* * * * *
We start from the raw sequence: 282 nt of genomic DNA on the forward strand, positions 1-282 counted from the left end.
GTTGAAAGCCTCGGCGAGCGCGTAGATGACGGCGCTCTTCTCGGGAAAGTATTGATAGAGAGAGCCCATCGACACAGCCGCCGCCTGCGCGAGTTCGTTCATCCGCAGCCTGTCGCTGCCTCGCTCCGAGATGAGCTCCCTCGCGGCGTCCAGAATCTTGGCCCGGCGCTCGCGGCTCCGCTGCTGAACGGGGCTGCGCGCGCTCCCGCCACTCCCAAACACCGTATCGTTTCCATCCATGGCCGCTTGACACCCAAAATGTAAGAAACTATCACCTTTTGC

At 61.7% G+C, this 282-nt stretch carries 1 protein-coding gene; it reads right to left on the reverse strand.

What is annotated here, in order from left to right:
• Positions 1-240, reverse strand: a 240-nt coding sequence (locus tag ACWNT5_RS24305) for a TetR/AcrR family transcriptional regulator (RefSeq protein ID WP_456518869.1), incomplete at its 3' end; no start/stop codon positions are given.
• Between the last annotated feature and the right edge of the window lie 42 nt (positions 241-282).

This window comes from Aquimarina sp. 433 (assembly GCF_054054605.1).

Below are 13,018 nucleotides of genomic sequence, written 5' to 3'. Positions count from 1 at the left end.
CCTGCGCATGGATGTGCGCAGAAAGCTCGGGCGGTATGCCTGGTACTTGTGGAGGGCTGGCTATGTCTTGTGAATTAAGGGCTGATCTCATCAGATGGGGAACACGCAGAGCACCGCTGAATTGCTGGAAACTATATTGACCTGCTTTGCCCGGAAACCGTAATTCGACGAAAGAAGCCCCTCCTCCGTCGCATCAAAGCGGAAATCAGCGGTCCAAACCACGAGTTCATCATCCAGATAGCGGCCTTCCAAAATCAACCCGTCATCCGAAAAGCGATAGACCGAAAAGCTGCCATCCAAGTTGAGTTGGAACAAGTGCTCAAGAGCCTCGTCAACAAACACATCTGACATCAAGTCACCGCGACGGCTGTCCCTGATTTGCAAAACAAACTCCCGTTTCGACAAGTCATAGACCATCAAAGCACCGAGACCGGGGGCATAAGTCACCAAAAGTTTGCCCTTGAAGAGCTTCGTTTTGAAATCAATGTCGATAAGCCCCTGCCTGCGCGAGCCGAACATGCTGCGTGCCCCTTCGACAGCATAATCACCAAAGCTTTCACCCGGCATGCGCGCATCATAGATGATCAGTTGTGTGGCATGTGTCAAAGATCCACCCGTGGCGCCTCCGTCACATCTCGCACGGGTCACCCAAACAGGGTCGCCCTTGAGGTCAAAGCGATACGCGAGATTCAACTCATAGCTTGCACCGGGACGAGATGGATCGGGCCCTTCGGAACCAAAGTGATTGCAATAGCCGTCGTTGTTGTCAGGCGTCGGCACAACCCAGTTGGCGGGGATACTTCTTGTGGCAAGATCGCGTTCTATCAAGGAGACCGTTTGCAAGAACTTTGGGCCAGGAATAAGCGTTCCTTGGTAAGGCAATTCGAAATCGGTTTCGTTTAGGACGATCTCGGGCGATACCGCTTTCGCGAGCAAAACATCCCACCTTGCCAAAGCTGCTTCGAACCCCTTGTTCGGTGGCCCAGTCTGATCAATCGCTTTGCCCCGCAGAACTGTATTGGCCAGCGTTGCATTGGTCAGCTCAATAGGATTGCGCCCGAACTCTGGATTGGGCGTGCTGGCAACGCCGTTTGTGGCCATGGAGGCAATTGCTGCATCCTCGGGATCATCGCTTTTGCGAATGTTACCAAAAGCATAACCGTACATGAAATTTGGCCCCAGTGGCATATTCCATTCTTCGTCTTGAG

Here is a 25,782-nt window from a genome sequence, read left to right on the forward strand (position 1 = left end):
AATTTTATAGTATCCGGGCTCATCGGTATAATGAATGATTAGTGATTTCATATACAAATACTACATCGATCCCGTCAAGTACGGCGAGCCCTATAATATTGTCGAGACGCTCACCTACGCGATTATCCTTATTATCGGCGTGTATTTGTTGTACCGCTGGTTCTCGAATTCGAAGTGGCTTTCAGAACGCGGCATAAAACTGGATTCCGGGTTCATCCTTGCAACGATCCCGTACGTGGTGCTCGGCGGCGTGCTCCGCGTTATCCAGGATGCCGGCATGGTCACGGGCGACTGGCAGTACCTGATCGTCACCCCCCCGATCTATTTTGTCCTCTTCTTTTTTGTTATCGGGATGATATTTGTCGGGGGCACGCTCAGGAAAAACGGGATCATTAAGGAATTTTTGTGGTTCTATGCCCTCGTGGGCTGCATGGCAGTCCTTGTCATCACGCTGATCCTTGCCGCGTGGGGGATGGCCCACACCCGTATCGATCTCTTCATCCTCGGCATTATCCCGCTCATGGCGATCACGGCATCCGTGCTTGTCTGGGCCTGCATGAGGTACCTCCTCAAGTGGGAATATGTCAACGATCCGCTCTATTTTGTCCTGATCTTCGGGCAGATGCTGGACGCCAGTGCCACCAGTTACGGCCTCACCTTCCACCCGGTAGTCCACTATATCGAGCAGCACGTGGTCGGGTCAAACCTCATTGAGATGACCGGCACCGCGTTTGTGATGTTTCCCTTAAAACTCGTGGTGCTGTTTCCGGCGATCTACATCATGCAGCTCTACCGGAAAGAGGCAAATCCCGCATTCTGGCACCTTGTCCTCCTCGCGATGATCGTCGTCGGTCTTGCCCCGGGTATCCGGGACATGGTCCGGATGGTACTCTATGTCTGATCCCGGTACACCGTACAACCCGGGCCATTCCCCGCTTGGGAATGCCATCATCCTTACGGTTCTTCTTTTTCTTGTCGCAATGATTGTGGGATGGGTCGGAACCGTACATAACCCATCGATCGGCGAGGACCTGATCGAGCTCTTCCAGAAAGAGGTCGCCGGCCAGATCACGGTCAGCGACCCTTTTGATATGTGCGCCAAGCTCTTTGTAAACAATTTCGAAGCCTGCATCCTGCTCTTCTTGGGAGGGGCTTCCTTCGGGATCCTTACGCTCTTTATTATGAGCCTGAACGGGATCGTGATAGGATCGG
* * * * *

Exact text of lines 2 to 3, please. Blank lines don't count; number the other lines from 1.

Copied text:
GTTGAAAGCCTCGGCGAGCGCGTAGATGACGGCGCTCTTCTCGGGAAAGTATTGATAGAGAGAGCCCATCGACACAGCCGCCGCCTGCGCGAGTTCGTTCATCCGCAGCCTGTCGCTGCCTCGCTCCGAGATGAGCTCCCTCGCGGCGTCCAGAATCTTGGCCCGGCGCTCGCGGCTCCGCTGCTGAACGGGGCTGCGCGCGCTCCCGCCACTCCCAAACACCGTATCGTTTCCATCCATGGCCGCTTGACACCCAAAATGTAAGAAACTATCACCTTTTGC

At 61.7% G+C, this 282-nt stretch carries 1 protein-coding gene; it reads right to left on the reverse strand.